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Wednesday, December 02, 2020

Banarasi silk industry suffers due to coronavirus outbreak

Due to the deadly virus that originated in Wuhan city, India has imposed restrictions on travel and import of 1500 tons of silk from China.

Written by Anjali Jha | New Delhi | Updated: March 2, 2020 3:01:42 pm
coronavirus, virus china, china coronavirus ban, banarasi silk, banarasi silk trade, anushka sharma The temporary restriction by the government has hit the silk industry. (Source: Getty/Thinkstock Images)

With the World Health Organisation declaring the coronavirus outbreak a global health crisis, several restrictions have been imposed on China. Due to the deadly novel virus that originated in Wuhan city, India too has imposed restrictions on travel and import of 1500 tons of silk from China. According to ANI reports, the Banarasi saree trade is among many industries to face the brunt of the decision.

The temporary restriction by the government has hit the silk industry. According to Nishant Malhotra, founder of Weaverstory.com the shipment from China has been halted since January 20 due to the national holiday observed in the country on account of Chinese New Year. “The shipment of raw material was supposed to start by February 4 but it hasn’t due to the coronavirus. This is going to affect the life of skilled workers and overall business,” commented Malhotra. Without the raw material, the artisans can’t continue to weave. “We have enough raw material till the end of February, but the future is unclear as the outbreak is severe in the country,” he added.

According to Silk Road Association, which promotes Silk Road civil society Initiatives in Asia CIS, Middle Eastern, Mediterranean and European countries, the coronavirus will impact global business and make the economy more sluggish with long-term implications. “The dupion silk, brought to India from China’s Sichuan province, is the raw yarn that weavers in Banaras use to make the silk sari. Though it’s produced in Bengaluru as well, there is significant difference in price and quality,” an association spokesperson told indianexpress.com. The association has its regional offices located in France, Kazakhstan, Turkey, Hong Kong, SAR, PRC, Mainland China and India.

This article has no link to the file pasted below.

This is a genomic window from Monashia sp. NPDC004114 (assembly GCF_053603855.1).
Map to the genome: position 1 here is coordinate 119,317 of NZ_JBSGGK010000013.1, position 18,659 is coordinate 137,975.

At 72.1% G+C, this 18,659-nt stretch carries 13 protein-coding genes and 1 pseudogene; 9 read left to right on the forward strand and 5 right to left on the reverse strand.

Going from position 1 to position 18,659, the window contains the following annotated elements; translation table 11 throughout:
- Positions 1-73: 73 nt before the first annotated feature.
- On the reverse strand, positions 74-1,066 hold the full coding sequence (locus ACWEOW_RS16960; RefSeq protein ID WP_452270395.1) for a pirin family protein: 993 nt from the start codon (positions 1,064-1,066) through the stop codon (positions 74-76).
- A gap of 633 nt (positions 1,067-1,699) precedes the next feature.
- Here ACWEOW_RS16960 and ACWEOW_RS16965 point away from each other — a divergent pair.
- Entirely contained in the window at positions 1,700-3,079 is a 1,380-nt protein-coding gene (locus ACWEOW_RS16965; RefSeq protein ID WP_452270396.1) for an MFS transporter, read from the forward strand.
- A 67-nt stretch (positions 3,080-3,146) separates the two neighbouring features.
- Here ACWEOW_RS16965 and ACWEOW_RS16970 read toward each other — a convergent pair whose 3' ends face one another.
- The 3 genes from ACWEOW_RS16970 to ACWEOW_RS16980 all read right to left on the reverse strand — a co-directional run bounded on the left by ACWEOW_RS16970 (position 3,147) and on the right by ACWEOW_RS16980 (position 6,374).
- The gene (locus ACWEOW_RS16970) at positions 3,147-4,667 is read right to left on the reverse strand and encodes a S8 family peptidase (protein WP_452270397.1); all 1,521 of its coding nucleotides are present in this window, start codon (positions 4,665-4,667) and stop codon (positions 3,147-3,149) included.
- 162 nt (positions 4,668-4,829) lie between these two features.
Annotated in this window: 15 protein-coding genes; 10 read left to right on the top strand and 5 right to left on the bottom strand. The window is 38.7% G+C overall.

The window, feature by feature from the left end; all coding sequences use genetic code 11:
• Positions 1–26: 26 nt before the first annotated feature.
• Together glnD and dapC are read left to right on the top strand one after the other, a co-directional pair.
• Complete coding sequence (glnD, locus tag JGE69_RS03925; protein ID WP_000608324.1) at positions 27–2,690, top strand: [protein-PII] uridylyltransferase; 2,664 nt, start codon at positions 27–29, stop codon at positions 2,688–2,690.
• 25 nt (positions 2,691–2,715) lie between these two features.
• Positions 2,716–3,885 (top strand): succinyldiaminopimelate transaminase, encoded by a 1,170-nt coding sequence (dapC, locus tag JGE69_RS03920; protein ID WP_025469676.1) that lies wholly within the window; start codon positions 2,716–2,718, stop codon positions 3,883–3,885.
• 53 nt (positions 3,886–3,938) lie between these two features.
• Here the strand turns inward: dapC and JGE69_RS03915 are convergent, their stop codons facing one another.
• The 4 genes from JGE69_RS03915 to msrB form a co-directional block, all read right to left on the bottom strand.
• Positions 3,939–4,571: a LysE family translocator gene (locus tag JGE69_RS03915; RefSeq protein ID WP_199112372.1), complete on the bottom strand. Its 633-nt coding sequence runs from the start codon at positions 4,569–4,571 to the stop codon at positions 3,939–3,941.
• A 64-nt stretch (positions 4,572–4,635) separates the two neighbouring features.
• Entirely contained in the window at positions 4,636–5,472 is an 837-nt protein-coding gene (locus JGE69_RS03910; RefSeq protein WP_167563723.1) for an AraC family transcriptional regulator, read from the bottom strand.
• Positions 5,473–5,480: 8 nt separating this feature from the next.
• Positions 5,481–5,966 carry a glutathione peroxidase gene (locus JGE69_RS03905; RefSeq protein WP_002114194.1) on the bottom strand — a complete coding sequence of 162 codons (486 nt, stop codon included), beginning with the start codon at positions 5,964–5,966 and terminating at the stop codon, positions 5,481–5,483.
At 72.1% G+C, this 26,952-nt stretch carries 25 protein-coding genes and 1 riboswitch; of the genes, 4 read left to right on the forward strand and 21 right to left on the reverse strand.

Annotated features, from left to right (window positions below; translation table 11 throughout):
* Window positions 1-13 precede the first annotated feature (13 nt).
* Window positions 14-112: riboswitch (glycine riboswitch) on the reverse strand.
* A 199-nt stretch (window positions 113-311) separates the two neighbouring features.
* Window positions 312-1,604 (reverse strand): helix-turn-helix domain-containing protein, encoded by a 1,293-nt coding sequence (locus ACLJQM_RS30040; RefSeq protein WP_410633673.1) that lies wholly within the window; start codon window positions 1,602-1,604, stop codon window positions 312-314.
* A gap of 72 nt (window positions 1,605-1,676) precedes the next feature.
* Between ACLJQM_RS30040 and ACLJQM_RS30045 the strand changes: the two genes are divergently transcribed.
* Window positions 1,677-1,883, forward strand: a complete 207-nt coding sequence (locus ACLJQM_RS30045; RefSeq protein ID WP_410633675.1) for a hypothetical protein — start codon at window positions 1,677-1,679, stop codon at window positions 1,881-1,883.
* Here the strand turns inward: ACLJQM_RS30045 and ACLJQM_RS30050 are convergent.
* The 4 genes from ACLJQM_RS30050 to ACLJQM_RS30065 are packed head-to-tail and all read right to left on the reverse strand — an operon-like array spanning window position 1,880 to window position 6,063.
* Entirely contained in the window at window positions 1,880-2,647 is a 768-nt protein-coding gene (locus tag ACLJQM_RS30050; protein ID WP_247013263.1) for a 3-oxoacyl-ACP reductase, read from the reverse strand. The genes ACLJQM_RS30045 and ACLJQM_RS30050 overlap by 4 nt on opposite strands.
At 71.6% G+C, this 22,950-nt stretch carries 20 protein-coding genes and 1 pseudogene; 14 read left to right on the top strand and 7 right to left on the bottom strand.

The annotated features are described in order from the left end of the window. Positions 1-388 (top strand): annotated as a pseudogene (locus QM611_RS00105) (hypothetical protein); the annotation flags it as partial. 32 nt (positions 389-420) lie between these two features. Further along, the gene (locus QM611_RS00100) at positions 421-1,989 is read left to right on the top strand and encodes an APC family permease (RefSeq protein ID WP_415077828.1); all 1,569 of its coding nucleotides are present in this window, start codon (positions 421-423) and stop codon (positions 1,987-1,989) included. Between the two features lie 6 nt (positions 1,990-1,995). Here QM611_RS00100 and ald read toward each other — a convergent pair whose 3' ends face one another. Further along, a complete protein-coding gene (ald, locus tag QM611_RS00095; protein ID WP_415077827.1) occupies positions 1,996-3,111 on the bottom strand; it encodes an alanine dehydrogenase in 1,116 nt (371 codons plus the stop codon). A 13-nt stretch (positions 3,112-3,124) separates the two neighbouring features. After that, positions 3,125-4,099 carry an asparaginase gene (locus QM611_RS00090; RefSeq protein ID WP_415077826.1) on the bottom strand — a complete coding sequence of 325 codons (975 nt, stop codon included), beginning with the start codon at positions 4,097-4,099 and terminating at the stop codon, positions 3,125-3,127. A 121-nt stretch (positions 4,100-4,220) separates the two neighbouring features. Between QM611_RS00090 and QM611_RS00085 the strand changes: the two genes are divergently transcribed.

While talking to ANI, Rajan Behel, General Secretary of Banarasi Cloth Industry Association said that 20 per cent of the business has been affected already and pure silk is slowly disappearing from the market. “We are using the raw material which has already been imported, but there is a chance of hardship in future. Banaras consumes 90 per cent of silk imported from China,” remarked Behel.

However, Sameer Khan owner of Banaras Silk Sarees, a wholesale store based in Harishchandra Ghat Road, Varanasi, believes the business has been low for a while now. “If the government has taken a decision over the outbreak, it must be a reasonable one,” adds Khan.

Banarasi silk saris are a must-have in North Indian weddings for the bride and her relatives. “It is one piece which has seen consistent sales, especially during the wedding season,” said Khan.

Bollywood, which is equally responsible for driving fashion trends in India, has showcased Banarasi silk on various occasions. Anushka Sharma wore a red Sabyasachi creation at her New Delhi reception. And if you follow Deepika Padukone, you would agree that she has always flaunted her love of silk.

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